For the past couple of years I have known Jessica, a leader in one of the churches I work with in Nicaragua. I came to know Jessica as a strong woman in every sense of the term. She served as a church leader, sang in worship, helped run a successful family business (in a neighborhood where that is a rarity), and purposefully hired troubled and non-Christian workers so she could evangelize and disciple them. I’ll likely never forget being invited to her business to evangelize and pray for these young men. Unfortanetly, like many in Nicaragua, Jessica was in a difficult marriage. Her husband had little to do with God or her, and had major substance abuse issues. After many attempts to help him she finally saw divorce as the safest option for her and her children, and informed her husband of this a couple of months ago. Her husband became so enraged that he brutally murdered her, before taking his own life. They leave behind three beautiful children that are currently being raised by their grandmother.
This is an extreme tragedy, although not as rare in Nicaragua as you would think. It stems from a major societal problem, which is how men define being a man. Being a man is all about bravery, strength, success, being in charge, and being independent. It’s machoism on Red Bull infused protein shakes with a shot of whiskey. Among many problems, its led to churches being only 30% men, and countless broken marriages. While things may not seem quite so extreme in America, I still feel we often have a pretty warped idea of what it means to be a man. It’s doing manly things (hunting, motorcycles, weightlifting) and avoiding girly things (music, dancing, and more). It’s about being in charge, being independent, and exerting an outer and inner strength. Its about muscles, beards, and listing all sorts of manly achievements.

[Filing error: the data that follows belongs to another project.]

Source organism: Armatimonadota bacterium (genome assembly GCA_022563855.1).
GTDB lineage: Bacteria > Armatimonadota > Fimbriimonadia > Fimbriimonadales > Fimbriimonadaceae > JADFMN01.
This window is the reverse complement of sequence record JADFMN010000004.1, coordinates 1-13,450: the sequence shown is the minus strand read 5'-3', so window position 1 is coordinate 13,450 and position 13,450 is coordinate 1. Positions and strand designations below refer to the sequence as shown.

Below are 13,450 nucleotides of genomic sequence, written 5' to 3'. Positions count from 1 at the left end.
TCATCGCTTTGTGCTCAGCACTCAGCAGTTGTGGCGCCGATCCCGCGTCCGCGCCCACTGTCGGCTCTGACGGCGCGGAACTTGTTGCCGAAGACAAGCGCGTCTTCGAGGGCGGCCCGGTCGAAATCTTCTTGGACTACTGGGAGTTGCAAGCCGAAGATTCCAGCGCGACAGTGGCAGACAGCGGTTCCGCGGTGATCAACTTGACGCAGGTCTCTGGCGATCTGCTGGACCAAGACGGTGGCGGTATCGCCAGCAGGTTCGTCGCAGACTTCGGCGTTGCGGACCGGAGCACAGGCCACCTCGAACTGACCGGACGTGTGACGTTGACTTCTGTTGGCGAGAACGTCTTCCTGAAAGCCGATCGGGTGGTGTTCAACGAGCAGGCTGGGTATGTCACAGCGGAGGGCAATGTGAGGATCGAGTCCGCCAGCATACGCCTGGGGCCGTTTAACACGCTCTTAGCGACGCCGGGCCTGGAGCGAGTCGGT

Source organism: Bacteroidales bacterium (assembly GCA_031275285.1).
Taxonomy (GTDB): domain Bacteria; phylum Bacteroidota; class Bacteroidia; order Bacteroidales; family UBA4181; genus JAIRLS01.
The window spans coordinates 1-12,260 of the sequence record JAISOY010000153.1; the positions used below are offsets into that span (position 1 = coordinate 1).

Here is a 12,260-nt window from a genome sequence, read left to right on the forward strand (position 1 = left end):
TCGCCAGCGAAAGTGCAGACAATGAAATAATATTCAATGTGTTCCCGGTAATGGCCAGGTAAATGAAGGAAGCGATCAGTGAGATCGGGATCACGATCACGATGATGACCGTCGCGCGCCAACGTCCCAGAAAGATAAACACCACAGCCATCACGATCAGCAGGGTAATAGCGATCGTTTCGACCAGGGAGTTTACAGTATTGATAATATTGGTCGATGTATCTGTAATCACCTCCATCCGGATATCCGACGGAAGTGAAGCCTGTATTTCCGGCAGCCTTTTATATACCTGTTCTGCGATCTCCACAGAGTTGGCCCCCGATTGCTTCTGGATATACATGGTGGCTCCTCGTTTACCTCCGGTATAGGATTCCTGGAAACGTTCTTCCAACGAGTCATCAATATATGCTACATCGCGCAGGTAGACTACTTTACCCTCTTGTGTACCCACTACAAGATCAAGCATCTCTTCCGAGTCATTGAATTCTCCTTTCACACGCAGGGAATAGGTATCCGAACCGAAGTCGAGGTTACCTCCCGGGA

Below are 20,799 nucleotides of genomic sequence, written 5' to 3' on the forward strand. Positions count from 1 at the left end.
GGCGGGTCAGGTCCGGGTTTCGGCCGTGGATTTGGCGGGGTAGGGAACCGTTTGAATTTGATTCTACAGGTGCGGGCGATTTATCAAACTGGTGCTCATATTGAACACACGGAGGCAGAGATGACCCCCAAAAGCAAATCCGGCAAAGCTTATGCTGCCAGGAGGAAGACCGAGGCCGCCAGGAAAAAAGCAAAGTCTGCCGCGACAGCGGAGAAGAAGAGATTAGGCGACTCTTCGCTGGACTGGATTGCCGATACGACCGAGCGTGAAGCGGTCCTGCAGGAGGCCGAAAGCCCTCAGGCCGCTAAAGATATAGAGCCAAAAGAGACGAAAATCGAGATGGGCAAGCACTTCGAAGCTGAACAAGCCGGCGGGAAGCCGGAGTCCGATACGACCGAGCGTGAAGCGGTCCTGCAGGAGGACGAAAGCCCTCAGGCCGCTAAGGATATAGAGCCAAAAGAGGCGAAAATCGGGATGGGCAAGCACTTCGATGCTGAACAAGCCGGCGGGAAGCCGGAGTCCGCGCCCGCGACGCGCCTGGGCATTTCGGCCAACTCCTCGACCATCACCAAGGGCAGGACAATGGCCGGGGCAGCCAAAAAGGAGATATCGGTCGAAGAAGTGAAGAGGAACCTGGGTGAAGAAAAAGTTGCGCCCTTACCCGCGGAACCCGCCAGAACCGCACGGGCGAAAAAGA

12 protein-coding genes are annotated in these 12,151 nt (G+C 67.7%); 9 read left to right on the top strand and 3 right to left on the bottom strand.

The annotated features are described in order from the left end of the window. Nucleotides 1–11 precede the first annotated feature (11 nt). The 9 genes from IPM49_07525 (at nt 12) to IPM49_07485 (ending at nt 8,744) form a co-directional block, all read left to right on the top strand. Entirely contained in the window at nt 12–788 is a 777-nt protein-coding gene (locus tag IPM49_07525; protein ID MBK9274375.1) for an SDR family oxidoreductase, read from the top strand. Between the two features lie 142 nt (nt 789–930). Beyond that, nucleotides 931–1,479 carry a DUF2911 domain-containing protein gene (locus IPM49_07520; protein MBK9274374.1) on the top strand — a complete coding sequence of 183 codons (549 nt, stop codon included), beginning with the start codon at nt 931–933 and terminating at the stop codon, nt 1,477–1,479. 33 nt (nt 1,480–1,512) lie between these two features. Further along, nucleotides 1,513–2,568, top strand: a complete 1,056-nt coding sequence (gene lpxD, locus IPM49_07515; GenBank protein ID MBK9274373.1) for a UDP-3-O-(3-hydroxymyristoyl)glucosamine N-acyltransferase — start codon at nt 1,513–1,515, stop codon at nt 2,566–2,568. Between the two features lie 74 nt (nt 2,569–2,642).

Interstingly, very little of anything I’ve talked about is spoken of in the Bible when it comes to what manhood is all about. See, manhood is not about strength, accomplishments, or power, it’s about servanthood. God calls us as men first and foremost to be servants to Him and to others. Here’s what Paul tells Timothy about being a man:
But you, man of God, flee from all this, and pursue righteousness, godliness, faith, love, endurance and gentleness. Fight the good fight of the faith. I Timothy 6:11-12
See, being manly has nothing to do with all those things the world screams at us. Rather, it’s about living out our faith in God by being his servants in all that we do and say. So this week, lets tone down our attempts to prove how macho we are, instead ask ourselves: how am I doing serving this week? Have I served my wife well? My Children? How about my neighbor, my God, and my church? How am I really doing at being the servant God?